15: You’ve been involved with the development of the new Cro-Mo Colony GTi frame and forks from early on … how did the idea for the frame come about? It’s a little unusual for a hardcore ‘freestyle’ brand to turn to racing.

Bruce: The idea for the Cro-Mo Colony is an extension of my desire to race a custom Cro-Mo frame. I had been running a SX Bolt which I loved and was considering a S&M or Standard build. I have always admired Colony as a brand, with the owner Clint Millar being from my home city of Brisbane Australia, building the brand from scratch into the successful company it is today. I hassled him a few times about my dream of racing an Australian Cro-Mo race frame and to my surprise he said yes and asked me to send him specs so that we could get a prototype built. The design brief from me was to make it look as though it was a trails bike, rather than a race bike, but with race geometry. Clint raced as a kid before he turned to freestyle and his company’s size and production numbers meant that the GTI could be produced as a fun project along side of his regular products. There’s no plans to take on the race world, though I can see the GTi forks becoming popular with racers.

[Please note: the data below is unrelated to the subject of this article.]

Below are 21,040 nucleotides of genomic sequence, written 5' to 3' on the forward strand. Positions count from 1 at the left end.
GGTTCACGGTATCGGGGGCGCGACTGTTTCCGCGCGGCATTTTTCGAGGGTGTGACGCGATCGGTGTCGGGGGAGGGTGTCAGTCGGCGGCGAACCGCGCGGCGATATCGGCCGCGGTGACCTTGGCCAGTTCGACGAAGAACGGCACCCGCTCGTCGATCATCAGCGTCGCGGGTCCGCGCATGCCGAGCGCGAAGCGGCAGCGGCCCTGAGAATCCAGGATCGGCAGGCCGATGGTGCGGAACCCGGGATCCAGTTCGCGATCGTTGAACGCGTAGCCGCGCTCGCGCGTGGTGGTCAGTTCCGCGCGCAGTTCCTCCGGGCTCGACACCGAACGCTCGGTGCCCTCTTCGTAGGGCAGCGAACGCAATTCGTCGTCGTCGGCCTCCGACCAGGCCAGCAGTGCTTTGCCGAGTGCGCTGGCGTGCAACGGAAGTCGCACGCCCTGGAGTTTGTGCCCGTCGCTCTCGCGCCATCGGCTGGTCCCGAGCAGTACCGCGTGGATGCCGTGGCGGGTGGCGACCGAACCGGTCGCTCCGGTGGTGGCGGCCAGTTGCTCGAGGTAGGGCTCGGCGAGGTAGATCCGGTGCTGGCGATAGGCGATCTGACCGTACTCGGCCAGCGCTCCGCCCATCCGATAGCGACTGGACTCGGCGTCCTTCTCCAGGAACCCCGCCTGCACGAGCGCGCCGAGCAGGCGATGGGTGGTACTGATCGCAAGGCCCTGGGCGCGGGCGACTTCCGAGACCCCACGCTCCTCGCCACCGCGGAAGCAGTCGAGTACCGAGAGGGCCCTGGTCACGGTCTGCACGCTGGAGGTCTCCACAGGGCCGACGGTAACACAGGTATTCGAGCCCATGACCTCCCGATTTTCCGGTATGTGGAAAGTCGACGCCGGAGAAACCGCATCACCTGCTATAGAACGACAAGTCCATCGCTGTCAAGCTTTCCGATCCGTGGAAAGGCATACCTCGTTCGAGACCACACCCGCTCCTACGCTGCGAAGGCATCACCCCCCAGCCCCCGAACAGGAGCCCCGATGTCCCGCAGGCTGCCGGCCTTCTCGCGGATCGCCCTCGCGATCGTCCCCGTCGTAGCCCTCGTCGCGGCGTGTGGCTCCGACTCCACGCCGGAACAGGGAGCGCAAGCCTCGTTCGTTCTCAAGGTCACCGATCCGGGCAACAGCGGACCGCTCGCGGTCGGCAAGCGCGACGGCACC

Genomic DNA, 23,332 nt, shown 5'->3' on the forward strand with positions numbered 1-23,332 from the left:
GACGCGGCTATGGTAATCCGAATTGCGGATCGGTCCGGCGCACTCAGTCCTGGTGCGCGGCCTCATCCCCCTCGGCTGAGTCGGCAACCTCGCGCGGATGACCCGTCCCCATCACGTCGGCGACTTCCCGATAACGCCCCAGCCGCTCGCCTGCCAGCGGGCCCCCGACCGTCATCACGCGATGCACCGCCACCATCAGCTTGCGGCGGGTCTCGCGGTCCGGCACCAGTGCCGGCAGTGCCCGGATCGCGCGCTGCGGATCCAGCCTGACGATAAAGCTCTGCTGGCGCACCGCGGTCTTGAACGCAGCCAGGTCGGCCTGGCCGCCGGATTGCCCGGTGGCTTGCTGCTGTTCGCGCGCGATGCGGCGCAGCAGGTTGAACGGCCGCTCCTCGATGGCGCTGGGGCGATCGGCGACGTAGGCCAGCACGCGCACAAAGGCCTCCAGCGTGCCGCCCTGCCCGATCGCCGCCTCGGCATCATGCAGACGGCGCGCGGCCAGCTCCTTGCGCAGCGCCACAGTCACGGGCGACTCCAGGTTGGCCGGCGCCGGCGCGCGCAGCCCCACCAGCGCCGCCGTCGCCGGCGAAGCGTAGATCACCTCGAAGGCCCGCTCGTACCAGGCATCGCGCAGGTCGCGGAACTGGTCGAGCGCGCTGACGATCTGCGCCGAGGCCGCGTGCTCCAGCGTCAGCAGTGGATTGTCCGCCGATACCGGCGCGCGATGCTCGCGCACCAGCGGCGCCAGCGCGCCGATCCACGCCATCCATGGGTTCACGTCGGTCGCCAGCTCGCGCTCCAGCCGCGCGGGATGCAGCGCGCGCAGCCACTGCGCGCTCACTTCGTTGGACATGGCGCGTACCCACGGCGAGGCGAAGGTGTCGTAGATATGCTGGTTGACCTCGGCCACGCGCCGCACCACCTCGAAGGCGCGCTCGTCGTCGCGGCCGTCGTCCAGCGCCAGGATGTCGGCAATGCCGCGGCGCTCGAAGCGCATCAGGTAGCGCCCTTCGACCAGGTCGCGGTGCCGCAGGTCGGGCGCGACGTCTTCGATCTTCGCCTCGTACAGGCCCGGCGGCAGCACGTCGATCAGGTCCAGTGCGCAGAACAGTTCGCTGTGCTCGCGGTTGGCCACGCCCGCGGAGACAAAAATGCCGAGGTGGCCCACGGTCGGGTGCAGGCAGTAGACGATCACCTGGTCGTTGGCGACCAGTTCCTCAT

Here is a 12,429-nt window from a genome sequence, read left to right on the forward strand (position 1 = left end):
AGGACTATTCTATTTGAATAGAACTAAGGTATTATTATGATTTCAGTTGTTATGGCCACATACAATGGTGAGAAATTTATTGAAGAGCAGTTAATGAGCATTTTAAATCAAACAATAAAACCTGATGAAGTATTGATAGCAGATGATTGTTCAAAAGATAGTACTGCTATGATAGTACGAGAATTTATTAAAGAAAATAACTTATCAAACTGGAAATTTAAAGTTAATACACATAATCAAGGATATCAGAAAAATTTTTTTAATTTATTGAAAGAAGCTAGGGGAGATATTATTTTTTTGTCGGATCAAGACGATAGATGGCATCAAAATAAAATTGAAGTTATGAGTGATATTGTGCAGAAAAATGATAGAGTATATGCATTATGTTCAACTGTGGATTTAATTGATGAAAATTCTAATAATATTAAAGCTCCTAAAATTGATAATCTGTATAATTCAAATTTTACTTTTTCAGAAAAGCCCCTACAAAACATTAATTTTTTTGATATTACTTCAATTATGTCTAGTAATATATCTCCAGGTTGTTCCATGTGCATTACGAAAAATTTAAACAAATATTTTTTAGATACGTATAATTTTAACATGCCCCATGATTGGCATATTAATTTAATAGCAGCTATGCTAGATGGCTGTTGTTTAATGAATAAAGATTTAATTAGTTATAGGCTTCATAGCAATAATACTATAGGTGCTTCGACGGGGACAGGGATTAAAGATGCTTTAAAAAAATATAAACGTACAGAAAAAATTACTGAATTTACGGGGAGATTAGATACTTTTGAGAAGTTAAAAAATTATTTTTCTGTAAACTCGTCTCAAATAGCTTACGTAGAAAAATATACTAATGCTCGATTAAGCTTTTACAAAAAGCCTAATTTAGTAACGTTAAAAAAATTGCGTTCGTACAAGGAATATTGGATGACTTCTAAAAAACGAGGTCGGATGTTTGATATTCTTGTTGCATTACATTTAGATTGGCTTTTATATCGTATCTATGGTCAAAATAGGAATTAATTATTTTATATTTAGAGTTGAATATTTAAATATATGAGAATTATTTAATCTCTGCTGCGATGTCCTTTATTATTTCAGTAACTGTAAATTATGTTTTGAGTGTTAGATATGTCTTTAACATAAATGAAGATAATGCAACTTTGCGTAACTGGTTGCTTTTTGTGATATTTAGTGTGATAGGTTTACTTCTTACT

15: How long has the frame been in development, how much input have you had over that period?

Bruce: The prototype arrived in July last year (2016) and I ran it at the Grands that year and won the national title this year on it, so it was pretty sorted as a prototype. It’s evidence of how good Clint and his team are at designing BMX bikes. I provided Clint feedback on it and the final production version design was sealed off in March this year with the only things left to decide on being what colours to produce them in. At LUXBMX we had two exclusive colours, the Raw which I run, and the Nathan Sykes red, with gloss black and gun metal grey available to all shops. Colony and LUX have a great relationship which fuels collaborations like this.

BIKE CHECK:

Frame: Colony GTi (Cro-Mo) 21.3” TT

Forks: Colony GTi (Cro-Mo)

Bars: Supercross Flatline

Stem: Profile Mulville

Grips: ODI Ruffian

Headset: Odyssey

Seat: Tioga

Post: Alienation

Seat Clamp: Top Secret

Cranks: Profile Elite


Sprocket: MCS

Bottom Bracket: Profile

Pedals: HT Components (Flats and clips)

Brake Caliper: BOX Components

Brake Leaver: BOX Components

Front Hub: Profile Nomad

Rear Hub: Profile Nomad (with Profile Freewheel)

Rims: Alienation PBRs

Tyres: Tioga FASTR X (F) / BLK LBL (R) / 1.75″ F&R

Plate: MAC Components

BIKE CHECK:

Frame: Colony GTi (Cro-Mo) 21.3” TT

Forks: Colony GTi (Cro-Mo)

Bars: Supercross Flatline

Stem: Profile Mulville

Grips: ODI Ruffian

Headset: Odyssey

Seat: Tioga

Post: Alienation

Seat Clamp: Top Secret

Cranks: Profile Elite

Sprocket: MCS

Bottom Bracket: Profile

Pedals: HT Components (Flats and clips)

Brake Caliper: BOX Components

Brake Leaver: BOX Components

Front Hub: Profile Nomad

Rear Hub: Profile Nomad (with Profile Freewheel)